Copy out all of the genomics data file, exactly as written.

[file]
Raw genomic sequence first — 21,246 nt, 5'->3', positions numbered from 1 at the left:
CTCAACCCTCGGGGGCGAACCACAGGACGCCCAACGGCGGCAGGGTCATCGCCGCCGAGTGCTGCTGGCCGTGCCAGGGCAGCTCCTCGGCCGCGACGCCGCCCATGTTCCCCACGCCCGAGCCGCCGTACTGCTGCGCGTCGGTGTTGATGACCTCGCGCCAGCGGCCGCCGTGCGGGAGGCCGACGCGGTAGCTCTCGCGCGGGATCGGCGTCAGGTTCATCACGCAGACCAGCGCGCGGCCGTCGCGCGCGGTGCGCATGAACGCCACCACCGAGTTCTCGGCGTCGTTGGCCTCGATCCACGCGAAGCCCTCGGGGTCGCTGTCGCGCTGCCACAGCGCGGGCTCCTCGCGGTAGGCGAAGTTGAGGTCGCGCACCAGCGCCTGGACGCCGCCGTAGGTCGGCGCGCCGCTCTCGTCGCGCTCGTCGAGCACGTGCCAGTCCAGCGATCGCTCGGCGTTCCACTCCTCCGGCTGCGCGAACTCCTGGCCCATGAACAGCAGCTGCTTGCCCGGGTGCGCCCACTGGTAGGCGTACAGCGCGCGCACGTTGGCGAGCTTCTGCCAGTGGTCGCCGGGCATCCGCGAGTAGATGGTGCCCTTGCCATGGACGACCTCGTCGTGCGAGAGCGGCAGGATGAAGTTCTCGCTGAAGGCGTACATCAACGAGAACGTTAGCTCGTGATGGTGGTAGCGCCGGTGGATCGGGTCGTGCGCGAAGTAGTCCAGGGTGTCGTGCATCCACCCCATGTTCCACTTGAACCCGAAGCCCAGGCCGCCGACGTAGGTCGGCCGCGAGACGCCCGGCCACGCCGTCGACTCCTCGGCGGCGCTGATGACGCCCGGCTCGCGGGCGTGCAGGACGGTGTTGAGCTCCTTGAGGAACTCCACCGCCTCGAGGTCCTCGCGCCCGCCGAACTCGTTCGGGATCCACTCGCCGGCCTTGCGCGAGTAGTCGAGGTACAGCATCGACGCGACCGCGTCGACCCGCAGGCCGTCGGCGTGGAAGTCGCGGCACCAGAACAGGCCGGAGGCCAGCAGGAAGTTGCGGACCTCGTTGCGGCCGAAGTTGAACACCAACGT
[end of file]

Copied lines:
Raw genomic sequence first — 21,246 nt, 5'->3', positions numbered from 1 at the left:
CTCAACCCTCGGGGGCGAACCACAGGACGCCCAACGGCGGCAGGGTCATCGCCGCCGAGTGCTGCTGGCCGTGCCAGGGCAGCTCCTCGGCCGCGACGCCGCCCATGTTCCCCACGCCCGAGCCGCCGTACTGCTGCGCGTCGGTGTTGATGACCTCGCGCCAGCGGCCGCCGTGCGGGAGGCCGACGCGGTAGCTCTCGCGCGGGATCGGCGTCAGGTTCATCACGCAGACCAGCGCGCGGCCGTCGCGCGCGGTGCGCATGAACGCCACCACCGAGTTCTCGGCGTCGTTGGCCTCGATCCACGCGAAGCCCTCGGGGTCGCTGTCGCGCTGCCACAGCGCGGGCTCCTCGCGGTAGGCGAAGTTGAGGTCGCGCACCAGCGCCTGGACGCCGCCGTAGGTCGGCGCGCCGCTCTCGTCGCGCTCGTCGAGCACGTGCCAGTCCAGCGATCGCTCGGCGTTCCACTCCTCCGGCTGCGCGAACTCCTGGCCCATGAACAGCAGCTGCTTGCCCGGGTGCGCCCACTGGTAGGCGTACAGCGCGCGCACGTTGGCGAGCTTCTGCCAGTGGTCGCCGGGCATCCGCGAGTAGATGGTGCCCTTGCCATGGACGACCTCGTCGTGCGAGAGCGGCAGGATGAAGTTCTCGCTGAAGGCGTACATCAACGAGAACGTTAGCTCGTGATGGTGGTAGCGCCGGTGGATCGGGTCGTGCGCGAAGTAGTCCAGGGTGTCGTGCATCCACCCCATGTTCCACTTGAACCCGAAGCCCAGGCCGCCGACGTAGGTCGGCCGCGAGACGCCCGGCCACGCCGTCGACTCCTCGGCGGCGCTGATGACGCCCGGCTCGCGGGCGTGCAGGACGGTGTTGAGCTCCTTGAGGAACTCCACCGCCTCGAGGTCCTCGCGCCCGCCGAACTCGTTCGGGATCCACTCGCCGGCCTTGCGCGAGTAGTCGAGGTACAGCATCGACGCGACCGCGTCGACCCGCAGGCCGTCGGCGTGGAAGTCGCGGCACCAGAACAGGCCGGAGGCCAGCAGGAAGTTGCGGACCTCGTTGCGGCCGAAGTTGAACACCAACGT